Another development was the issuing of Electrawinds with a record of decision for the entire project and a generating licence for a pilot turbine, which has been connected to the Nelson Mandela Bay grid since June 10, 2010.

Moreover, GDF Suez from France has signed an agreement to construct a 330 MW power peaking plant in the IDZ. Vilakazi said they were awaiting a generating licence and power purchasing agreement before construction can start. A total of 1 000 construction jobs would be created.

Steel company AGNI Steel commenced construction in April 2011 and is on track to commission its mild steel billet plant in June 2012.

One of Coega’s largest employers in the IDZ, Dynamic Commodities, which has created over 1 095 jobs at the last audit, was expanding and would create an additional 200 direct jobs. Indirect and induced employment would also be created on farms near the towns of Kirkwood, Addo and Patensie. The commissioning of the new line would be during January and February 2012.

National oil company PetroSA’s Mthombo crude oil refinery continued to be promoted as an investor in the Coega IDZ and catalyst for regional economic development and diversification of the local industry.
 

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This is good.

FAW breaks ground on 5 000 unit-a-year truck plant
COMMENT PRINT EMAIL |

By: Irma Venter
28th February 2012

Updated 6 hours agoTEXT SIZE Fortune-500 company First Automobile Works (FAW) on Tuesday broke ground on its new truck assembly plant in the Coega industrial development zone (IDZ), just outside Port Elizabeth, with production scheduled to start at the end of 2013.

Production capacity would be 5 000 medium- and heavy-commercial vehicles a year.

The FAW investment was valued at R600-million, with R200-million earmarked for plant construction and equipment, and R400-million to start up and run the facility over the next few years, said FAW group VP Jin Yi.

The trucks were destined for the local market as well as a number of African countries, with FAW sales in Africa currently at roughly 20 000 units a year, said FAW South Africa MD Richard Leiter.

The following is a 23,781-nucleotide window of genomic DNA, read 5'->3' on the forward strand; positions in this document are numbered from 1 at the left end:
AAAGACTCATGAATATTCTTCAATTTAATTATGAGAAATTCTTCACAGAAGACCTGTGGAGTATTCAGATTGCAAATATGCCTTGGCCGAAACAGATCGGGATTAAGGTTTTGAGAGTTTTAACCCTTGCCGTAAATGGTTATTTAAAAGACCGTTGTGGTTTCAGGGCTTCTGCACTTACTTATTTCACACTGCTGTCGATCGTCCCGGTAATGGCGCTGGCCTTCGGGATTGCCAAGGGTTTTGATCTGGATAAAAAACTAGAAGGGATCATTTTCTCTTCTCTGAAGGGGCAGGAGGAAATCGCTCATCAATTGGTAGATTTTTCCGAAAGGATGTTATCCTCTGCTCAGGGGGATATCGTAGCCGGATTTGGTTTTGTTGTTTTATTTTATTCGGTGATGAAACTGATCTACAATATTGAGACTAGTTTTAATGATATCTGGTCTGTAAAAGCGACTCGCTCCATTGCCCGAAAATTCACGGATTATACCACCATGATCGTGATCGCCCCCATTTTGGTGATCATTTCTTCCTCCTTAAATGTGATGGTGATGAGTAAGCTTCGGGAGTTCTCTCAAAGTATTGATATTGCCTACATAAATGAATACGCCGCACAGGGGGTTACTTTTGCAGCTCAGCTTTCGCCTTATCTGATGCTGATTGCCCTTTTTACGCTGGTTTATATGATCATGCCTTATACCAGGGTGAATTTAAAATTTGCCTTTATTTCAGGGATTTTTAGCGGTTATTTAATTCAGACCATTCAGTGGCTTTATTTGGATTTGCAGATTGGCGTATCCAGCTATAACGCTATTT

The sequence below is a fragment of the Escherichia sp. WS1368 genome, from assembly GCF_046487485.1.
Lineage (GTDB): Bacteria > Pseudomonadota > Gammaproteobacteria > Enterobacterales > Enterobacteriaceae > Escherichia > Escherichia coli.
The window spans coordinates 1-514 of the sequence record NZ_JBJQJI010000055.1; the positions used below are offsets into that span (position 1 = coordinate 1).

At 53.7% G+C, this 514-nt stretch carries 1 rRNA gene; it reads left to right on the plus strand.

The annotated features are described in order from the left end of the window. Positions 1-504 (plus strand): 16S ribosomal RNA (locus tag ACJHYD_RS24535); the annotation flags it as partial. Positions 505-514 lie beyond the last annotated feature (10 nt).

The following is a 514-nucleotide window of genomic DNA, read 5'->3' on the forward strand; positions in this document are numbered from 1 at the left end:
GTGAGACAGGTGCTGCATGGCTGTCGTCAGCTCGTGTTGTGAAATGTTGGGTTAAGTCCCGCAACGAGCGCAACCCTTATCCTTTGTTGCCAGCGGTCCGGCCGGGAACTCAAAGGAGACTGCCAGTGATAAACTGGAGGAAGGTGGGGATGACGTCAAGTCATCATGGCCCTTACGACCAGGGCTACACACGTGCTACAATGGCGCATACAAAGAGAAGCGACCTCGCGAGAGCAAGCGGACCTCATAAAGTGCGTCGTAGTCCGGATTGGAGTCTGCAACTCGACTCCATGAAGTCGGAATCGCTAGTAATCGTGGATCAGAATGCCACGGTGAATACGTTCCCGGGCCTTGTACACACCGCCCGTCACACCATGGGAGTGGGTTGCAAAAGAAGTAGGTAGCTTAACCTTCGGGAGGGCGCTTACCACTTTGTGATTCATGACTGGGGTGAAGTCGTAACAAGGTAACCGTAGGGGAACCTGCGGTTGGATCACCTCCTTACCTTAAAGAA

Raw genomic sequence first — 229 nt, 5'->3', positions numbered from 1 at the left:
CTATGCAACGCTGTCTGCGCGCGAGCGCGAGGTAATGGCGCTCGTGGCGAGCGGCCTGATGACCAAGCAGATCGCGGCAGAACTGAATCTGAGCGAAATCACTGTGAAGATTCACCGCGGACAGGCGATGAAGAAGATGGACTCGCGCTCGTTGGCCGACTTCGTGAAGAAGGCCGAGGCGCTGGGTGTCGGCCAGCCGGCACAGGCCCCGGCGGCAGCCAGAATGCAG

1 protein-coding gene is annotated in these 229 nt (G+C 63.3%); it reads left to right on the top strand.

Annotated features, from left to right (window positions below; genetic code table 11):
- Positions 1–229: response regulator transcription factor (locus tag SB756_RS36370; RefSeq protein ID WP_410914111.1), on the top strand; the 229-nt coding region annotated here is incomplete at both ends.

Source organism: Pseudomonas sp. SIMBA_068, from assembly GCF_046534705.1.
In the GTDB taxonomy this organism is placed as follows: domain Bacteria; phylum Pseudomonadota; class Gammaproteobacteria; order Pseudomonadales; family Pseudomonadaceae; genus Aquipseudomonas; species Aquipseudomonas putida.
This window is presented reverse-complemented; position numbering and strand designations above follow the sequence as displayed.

No specific sales data was available for FAW in South Africa.

The Coega plant would not serve as a production base for all of Africa, but only for a number of key markets, such as Angola, Leiter added.

The plant investment would flow from the China-African Development Fund and the Chinese FAW group, through FAW South Africa, which was a joint venture between the Chinese manufacturer and a local company.

FAW South Africa had been selling trucks in South Africa since 1993, and currently had 18 local dealerships.

Yi estimated that the Coega facility would create around 500 permanent plant jobs, with the aim to establish completely knock-down assembly.

“We already have a team here to investigate which parts can be supplied locally.”

Truck production was to be followed by light commercial vehicle and passenger car assembly to follow in a second phase, with the potential here for 30 000 units a year.

Yi said he would prefer to start with construction of the second phase sooner rather than later.

He also noted that the plant was “critical” in FAW’s global strategy. He regarded South Africa, with its good infrastructure network, as “the gate” to the African continent.

The $70-billion FAW sold 2.6-million vehicles worldwide last year, and currently employed 134 000 people.

Yi said FAW would use local companies for the construction of the factory, with “some Chinese engineers” arriving at a later stage to provide training and support to plant employees, who would largely be sourced from the Eastern Cape.

Coega Development Corporation (CDC) chairperson Dr Paul Jourdan said the corporation would have to work with government at all tiers to ensure it created a more competitive environment for FAW in South Africa, as Chinese steel was, for example, the cheapest in the world, versus South African steel, which was some of the most expensive in the world.

CDC CEO Pepi Silinga added that the corporation was in talks with a number of Chinese companies, such as a durable household goods manufacturer, regarding possible investment in the Coega IDZ.

“We are also talking to manufacturers of components in the renewable energy sectors, such as wind and solar power.

“We focus on State-lead foreign direct investment, where companies have been given the okay by the Chinese Ministry of Commerce to go offshore.”
 

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Well, look, I mean Coega is hanging in there, and I think we will need it in the more in the next 3,5,10 years in that all our existing ports will be getting rather busy, and the Durban expansion will take some time.
So this is good - also because it looks like we are becoming something of a powerhouse in the vehicle manufacturing and export area.